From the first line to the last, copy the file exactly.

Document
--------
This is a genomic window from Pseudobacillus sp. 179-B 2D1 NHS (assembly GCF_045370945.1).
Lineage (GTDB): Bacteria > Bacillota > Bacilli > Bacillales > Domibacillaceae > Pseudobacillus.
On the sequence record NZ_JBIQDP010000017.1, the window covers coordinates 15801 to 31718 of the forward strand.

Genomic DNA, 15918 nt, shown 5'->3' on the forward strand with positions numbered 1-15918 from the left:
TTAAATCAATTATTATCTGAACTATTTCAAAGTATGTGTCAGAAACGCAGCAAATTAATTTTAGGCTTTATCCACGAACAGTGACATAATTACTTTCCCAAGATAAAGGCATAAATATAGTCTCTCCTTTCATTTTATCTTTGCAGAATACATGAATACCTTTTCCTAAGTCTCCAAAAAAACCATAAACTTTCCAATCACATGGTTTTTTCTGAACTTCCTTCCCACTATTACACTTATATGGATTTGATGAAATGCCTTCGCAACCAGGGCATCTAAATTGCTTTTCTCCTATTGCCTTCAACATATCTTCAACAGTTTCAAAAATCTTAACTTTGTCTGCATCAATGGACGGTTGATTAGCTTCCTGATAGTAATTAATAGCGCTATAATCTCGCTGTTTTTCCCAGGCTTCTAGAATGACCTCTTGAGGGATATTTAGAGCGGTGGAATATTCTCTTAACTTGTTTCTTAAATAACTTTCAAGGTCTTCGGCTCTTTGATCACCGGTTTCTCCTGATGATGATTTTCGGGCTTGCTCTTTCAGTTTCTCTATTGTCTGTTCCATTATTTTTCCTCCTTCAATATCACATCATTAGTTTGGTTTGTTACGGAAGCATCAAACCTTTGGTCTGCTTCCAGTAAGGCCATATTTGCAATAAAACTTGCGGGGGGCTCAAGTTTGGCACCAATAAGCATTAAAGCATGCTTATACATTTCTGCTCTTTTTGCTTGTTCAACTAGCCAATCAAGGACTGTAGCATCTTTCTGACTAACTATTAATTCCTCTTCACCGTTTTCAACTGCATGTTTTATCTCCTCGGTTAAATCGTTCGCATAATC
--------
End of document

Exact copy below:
This is a genomic window from Pseudobacillus sp. 179-B 2D1 NHS (assembly GCF_045370945.1).
Lineage (GTDB): Bacteria > Bacillota > Bacilli > Bacillales > Domibacillaceae > Pseudobacillus.
On the sequence record NZ_JBIQDP010000017.1, the window covers coordinates 15801 to 31718 of the forward strand.

Genomic DNA, 15918 nt, shown 5'->3' on the forward strand with positions numbered 1-15918 from the left:
TTAAATCAATTATTATCTGAACTATTTCAAAGTATGTGTCAGAAACGCAGCAAATTAATTTTAGGCTTTATCCACGAACAGTGACATAATTACTTTCCCAAGATAAAGGCATAAATATAGTCTCTCCTTTCATTTTATCTTTGCAGAATACATGAATACCTTTTCCTAAGTCTCCAAAAAAACCATAAACTTTCCAATCACATGGTTTTTTCTGAACTTCCTTCCCACTATTACACTTATATGGATTTGATGAAATGCCTTCGCAACCAGGGCATCTAAATTGCTTTTCTCCTATTGCCTTCAACATATCTTCAACAGTTTCAAAAATCTTAACTTTGTCTGCATCAATGGACGGTTGATTAGCTTCCTGATAGTAATTAATAGCGCTATAATCTCGCTGTTTTTCCCAGGCTTCTAGAATGACCTCTTGAGGGATATTTAGAGCGGTGGAATATTCTCTTAACTTGTTTCTTAAATAACTTTCAAGGTCTTCGGCTCTTTGATCACCGGTTTCTCCTGATGATGATTTTCGGGCTTGCTCTTTCAGTTTCTCTATTGTCTGTTCCATTATTTTTCCTCCTTCAATATCACATCATTAGTTTGGTTTGTTACGGAAGCATCAAACCTTTGGTCTGCTTCCAGTAAGGCCATATTTGCAATAAAACTTGCGGGGGGCTCAAGTTTGGCACCAATAAGCATTAAAGCATGCTTATACATTTCTGCTCTTTTTGCTTGTTCAACTAGCCAATCAAGGACTGTAGCATCTTTCTGACTAACTATTAATTCCTCTTCACCGTTTTCAACTGCATGTTTTATCTCCTCGGTTAAATCGTTCGCATAATC